Diversity of Biologically Active Plants and Plant-Derived Compound
Combining historic knowledge with new data about the potential uses of species
Disseminating information through the Plant Cultures website
Plants and fungi are of primary importance in our lives, although the importance we place on utilising and conserving species of plants varies depending on our needs and our knowledge and understanding of these species. Kew has a long tradition of studying the economic uses of plants and this is reflected in the diversity of information about their uses in our libraries and in the 80,000 objects in our Economic Botany Collection.
This project combines historic knowledge with new data about the potential uses of species being generated from chemosystematic and biological activity-based projects. Within this project the outputs from sustainable uses of plant projects being undertaken within the other scientific teams are collated and the information disseminated via scientific publications and on the internet. Thus the over-arching aim of the project is to document and explain some of the traditional uses of plants as well as identify more species of plants that can be used sustainably for economic and social uses, for example, by furthering our understanding of species uses in the treatment of various medicinal conditions, such as tuberculosis, cancer, malaria and diabetes. A high proportion of these projects involve collaborations with colleagues in Africa, Asia and South America. However, in recent years more research has focused on European plants and fungi as reflected by the projects on the medicinal activity of British plants and the screening of the British fungi for biologically active molecules, projects undertaken within the remit of the UK team.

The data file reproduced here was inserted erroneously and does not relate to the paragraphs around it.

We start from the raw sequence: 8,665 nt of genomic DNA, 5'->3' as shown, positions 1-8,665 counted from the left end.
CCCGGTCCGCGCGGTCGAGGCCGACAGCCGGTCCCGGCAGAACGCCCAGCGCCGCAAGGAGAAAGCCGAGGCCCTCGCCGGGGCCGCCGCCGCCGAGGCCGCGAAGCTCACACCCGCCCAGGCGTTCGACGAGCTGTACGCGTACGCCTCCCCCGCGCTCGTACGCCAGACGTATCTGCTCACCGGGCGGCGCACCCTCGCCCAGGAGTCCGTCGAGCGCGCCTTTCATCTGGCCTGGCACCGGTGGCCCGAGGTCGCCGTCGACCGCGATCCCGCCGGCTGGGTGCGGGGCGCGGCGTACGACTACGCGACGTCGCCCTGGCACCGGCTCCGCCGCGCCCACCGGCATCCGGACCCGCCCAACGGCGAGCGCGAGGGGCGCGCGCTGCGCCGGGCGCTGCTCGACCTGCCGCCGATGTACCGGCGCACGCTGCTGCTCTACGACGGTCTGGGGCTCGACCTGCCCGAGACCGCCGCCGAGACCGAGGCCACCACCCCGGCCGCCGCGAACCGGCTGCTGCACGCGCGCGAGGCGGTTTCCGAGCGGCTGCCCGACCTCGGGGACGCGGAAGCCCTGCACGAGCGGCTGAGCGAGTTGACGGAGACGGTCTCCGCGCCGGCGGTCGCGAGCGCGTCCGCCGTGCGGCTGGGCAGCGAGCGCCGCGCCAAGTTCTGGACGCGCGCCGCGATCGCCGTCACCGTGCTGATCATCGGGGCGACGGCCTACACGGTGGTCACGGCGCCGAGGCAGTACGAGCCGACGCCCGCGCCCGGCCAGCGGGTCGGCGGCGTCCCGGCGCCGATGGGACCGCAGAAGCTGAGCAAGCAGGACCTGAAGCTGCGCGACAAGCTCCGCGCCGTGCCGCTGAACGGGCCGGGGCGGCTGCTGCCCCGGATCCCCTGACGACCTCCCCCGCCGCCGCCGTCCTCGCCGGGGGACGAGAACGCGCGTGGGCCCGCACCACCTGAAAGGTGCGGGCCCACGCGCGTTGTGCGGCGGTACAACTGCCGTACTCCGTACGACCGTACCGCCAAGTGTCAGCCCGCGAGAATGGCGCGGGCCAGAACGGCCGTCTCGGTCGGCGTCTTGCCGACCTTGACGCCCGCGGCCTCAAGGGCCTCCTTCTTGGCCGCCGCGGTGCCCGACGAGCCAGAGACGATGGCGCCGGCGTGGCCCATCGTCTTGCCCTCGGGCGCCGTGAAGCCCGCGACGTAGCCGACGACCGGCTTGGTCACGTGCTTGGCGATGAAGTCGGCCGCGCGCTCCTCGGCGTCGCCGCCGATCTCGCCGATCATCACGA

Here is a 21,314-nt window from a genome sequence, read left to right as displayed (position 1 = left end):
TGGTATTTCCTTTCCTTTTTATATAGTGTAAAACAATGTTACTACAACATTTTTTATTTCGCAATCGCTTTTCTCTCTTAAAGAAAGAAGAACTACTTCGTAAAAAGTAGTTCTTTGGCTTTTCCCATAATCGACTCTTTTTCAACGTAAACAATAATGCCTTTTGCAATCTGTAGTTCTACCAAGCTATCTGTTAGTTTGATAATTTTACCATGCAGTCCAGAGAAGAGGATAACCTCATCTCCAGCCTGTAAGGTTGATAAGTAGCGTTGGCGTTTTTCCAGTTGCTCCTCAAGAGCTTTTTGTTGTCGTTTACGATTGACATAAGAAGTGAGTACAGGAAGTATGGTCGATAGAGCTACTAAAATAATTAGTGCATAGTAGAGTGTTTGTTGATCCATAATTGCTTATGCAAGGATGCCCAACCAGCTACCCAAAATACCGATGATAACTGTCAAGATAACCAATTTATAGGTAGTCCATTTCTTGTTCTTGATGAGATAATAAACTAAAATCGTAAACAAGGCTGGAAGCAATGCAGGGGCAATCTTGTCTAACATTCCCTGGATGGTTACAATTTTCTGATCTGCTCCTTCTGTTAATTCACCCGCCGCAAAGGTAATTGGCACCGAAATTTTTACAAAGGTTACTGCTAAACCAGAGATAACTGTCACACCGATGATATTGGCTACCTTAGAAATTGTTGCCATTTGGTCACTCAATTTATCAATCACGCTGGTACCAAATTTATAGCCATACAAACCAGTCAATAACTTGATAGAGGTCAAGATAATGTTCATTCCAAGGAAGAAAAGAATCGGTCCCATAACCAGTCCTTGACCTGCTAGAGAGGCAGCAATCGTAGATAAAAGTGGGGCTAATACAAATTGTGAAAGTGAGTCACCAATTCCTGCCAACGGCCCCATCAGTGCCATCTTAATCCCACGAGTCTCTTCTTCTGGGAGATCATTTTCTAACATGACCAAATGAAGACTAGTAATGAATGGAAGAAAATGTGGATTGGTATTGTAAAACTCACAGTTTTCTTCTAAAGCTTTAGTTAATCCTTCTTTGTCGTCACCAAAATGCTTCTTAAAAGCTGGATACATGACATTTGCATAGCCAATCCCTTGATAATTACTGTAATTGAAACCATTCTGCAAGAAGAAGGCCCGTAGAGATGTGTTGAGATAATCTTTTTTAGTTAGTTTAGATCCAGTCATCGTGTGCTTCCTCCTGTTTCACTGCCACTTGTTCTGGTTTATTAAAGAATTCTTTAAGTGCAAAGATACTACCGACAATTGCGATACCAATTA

As a result of this project more information about the diversity of species that have economic uses as well as knowledge about the role of compounds in these plants and the distribution of biologically active compounds among different plant families and genera has been published. Information has been collated on frequently used to treat diabetes (1,700 species), malaria (over 3,000 species), tuberculosis (over 1,300 species) and cancer (over 500 species) covering a total of over 5,000 species of plants from a wide range of families. In some cases the same species can be used to treat more than one condition. To date our work has concentrated on surveying the diversity of phenolics (especially flavonoids), terpenoids (especially diterpenoids) as well as alkaloids in these species. Once active compounds are identified then the DNA-based phylogenies are used to select related species that might contain similar compounds. This approach often provides a range of compounds for structure active-based studies to identify why a specific compound or group of compounds work. Results from the comparative phytochemical studies have show that it is often the profile of compounds in a species that contributes to its biological activity rather than just a single compound.
This project also ensure that more of the historical information at Kew about the development of plant-based medicines is linked with current developments in the search for new plant-based drugs. For example, increasing access to the historical information at Kew about the development of the use of Cinchona for the treatment of malaria with data from current research into the active ingredients of other anti-malarial plants from parts of Africa and South America will illustrate the importance of plants in our lives and the scope of information and expertise at Kew.
Project partners and collaborators
Agricultural Research Institute
The National Museums
Forestry Research Institute
University of Lagos
Kings College, London
School of Pharmacy, London
Culture OnLine (DCMS)
Proctor & Gamble